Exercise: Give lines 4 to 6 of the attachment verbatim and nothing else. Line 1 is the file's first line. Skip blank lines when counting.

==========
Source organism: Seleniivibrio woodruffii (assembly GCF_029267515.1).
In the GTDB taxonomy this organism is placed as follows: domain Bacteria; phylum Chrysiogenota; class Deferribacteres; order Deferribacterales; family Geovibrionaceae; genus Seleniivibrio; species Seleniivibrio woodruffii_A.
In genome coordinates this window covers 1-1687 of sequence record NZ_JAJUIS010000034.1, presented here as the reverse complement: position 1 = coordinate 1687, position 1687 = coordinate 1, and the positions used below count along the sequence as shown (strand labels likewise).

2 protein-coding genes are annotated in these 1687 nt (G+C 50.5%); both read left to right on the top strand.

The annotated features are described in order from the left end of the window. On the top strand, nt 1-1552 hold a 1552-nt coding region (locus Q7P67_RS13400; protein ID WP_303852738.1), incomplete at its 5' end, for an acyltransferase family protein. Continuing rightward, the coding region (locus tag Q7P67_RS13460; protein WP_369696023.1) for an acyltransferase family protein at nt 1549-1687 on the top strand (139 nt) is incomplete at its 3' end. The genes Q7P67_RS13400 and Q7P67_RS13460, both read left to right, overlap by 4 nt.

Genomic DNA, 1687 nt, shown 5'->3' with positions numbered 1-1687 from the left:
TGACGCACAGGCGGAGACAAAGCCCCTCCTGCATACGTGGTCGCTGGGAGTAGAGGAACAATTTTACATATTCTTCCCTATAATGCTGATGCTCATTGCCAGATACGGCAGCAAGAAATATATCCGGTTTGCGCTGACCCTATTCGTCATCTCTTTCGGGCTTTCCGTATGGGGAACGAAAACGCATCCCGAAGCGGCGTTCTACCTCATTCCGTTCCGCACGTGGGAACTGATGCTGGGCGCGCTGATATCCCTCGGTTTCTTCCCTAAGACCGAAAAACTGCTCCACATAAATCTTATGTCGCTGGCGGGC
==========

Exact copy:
2 protein-coding genes are annotated in these 1687 nt (G+C 50.5%); both read left to right on the top strand.

The annotated features are described in order from the left end of the window. On the top strand, nt 1-1552 hold a 1552-nt coding region (locus Q7P67_RS13400; protein ID WP_303852738.1), incomplete at its 5' end, for an acyltransferase family protein. Continuing rightward, the coding region (locus tag Q7P67_RS13460; protein WP_369696023.1) for an acyltransferase family protein at nt 1549-1687 on the top strand (139 nt) is incomplete at its 3' end. The genes Q7P67_RS13400 and Q7P67_RS13460, both read left to right, overlap by 4 nt.

Genomic DNA, 1687 nt, shown 5'->3' with positions numbered 1-1687 from the left: